The Manual mode gives the user complete control over the exposure, adding a Bulb (B) mode that allows unlimited exposures and by an exposure mode labelled only as [–] which can be as long as 30 minutes, both of which require the use of the optional remote control. Using the Manual mode, shutter speeds are selected directly with the Command Dial, while selecting apertures requires holding down the Exposure Compensation button () while the Command Dial is rotated.

The other zone contains 8 automatic modes that are referred to as Digital Vari-Programs:

The Auto mode puts the D40 in charge of nearly all settings when capturing images, but still allows the user to set the Sensitivity, AF mode, Flash mode, Continuous mode and the image quality.
Auto Flash Off is similar to the Auto mode but does not use the flash, even if the ambient light makes it necessary. The mode selects the focus area containing the closest subject, and the AF Assist lamp is used to ensure focus.
Portrait mode gives preference to a large aperture to help blur the background — and effect that is more pronounced when a telephoto lens is used — focuses on the closest subject, and enhances skin tones.
The Landscape mode automatically turns off the flash and the AF Assist lamp and focuses on the closest subject. Sharpness, colour and contrast are accentuated.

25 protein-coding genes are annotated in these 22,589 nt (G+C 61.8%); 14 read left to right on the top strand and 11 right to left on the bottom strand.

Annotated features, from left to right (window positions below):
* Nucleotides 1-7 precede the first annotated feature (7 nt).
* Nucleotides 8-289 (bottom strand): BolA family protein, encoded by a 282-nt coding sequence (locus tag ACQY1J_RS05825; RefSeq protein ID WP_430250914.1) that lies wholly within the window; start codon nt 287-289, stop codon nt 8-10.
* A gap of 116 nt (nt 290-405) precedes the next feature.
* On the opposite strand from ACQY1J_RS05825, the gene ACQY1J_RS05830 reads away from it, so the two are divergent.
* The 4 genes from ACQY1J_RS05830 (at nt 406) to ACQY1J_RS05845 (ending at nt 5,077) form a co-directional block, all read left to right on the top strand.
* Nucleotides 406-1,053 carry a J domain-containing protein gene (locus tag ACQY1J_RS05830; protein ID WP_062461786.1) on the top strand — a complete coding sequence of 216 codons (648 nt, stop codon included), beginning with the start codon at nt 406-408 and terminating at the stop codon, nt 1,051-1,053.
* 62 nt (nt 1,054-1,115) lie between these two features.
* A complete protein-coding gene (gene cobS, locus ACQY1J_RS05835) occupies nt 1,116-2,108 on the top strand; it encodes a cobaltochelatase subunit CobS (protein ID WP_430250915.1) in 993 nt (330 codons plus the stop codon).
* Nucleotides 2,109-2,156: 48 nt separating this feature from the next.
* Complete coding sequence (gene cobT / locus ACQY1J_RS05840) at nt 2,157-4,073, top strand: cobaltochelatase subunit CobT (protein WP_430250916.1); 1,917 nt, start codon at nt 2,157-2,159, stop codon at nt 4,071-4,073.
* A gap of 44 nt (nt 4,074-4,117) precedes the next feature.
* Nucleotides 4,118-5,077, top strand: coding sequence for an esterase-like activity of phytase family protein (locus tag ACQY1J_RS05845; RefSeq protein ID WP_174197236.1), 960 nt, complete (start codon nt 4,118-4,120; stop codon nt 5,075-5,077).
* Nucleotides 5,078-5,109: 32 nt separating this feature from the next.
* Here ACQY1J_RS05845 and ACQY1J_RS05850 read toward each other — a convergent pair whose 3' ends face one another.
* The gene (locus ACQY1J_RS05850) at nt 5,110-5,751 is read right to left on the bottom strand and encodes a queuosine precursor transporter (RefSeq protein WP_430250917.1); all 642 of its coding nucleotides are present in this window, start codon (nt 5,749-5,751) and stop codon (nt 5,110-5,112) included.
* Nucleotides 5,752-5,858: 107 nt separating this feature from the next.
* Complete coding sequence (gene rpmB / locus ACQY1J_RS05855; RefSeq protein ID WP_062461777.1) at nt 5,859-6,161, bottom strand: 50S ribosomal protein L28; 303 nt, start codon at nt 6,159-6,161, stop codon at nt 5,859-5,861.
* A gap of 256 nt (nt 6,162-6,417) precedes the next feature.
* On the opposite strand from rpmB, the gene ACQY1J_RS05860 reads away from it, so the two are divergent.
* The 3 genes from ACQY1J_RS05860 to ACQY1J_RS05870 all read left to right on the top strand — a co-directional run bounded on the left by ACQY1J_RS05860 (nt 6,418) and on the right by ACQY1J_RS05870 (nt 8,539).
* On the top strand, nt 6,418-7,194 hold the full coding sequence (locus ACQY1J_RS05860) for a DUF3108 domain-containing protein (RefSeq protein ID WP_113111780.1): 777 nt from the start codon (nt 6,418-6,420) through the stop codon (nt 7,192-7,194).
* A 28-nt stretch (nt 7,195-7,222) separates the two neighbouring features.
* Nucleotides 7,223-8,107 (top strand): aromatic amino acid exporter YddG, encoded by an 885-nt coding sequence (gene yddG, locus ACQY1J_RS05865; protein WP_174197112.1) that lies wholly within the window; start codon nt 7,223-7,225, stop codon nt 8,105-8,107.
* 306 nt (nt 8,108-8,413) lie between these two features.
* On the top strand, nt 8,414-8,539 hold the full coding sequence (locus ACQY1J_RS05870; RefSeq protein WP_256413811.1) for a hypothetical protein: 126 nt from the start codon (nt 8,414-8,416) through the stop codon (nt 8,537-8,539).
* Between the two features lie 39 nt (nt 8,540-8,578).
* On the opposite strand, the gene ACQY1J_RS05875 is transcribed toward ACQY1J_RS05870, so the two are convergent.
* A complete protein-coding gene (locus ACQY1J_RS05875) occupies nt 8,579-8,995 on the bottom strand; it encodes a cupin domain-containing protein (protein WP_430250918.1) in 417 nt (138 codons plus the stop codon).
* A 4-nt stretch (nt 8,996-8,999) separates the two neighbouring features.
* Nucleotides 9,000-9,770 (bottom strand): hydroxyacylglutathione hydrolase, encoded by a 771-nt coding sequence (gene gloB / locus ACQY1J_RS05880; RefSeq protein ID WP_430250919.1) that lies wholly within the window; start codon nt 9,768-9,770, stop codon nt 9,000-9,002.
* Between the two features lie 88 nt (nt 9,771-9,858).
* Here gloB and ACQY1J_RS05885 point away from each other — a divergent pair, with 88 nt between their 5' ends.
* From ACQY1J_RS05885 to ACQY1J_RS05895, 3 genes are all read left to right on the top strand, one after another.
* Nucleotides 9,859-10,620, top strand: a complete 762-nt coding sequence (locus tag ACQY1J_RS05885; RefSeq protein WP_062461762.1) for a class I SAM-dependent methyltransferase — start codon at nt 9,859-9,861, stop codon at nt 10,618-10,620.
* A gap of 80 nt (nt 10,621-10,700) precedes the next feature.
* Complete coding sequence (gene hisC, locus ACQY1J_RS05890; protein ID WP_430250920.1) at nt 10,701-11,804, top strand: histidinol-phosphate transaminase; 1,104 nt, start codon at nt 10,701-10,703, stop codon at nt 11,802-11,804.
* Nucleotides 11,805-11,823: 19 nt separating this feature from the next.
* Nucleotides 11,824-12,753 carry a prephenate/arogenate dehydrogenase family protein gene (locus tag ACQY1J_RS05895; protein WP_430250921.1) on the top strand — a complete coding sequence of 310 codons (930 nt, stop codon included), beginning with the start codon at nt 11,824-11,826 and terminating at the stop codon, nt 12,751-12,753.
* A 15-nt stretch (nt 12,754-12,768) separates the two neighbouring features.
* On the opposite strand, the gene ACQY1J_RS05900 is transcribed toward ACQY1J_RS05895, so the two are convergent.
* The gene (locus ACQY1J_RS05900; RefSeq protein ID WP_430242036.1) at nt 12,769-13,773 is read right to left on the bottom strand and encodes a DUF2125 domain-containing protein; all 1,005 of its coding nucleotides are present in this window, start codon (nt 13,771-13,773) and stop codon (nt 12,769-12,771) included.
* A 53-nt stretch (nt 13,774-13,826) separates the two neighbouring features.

Child mode serves to capture quick moving subjects. The camera selects the nearest subject, and renders skin tones vividly.
Sports uses a high shutter speed to freeze motion. The camera focuses continuously while the shutter button is pressed halfway, tracking the subject in the centre focus area. The built-in flash and AF Assist lamp are turned off automatically.
Close Up mode is intended to capture subjects such as insects, flowers, etc. The camera focuses on the subject in the centre focus area, but other focus points can be selected using the Multi selector.
Night Portrait mode is designed to balance a flash exposure of the foreground with a dimly lit background. The flash opens automatically and fires in Slow Synch mode with Red-eye Reduction.
The D40 is equipped with a penta-Dach mirror type viewfinder that uses, instead of a five-sided prism of solid glass, five mirrors that produce the same view but weigh a lot less. The viewfinder of the D40 is bright, shows approximately 95% of the frame, and offers an 18 mm eyepoint — the distance from which one’s eye can be from the exit pupil of the viewfinder and still see the entire field of view the viewfinder provides — and is trimmed with a removable rubber eyecup. A viewfinder cap, to prevent stray light from entering the camera, is also provided for use during long exposures, as is a diopter correction on the right side of the exit pupil.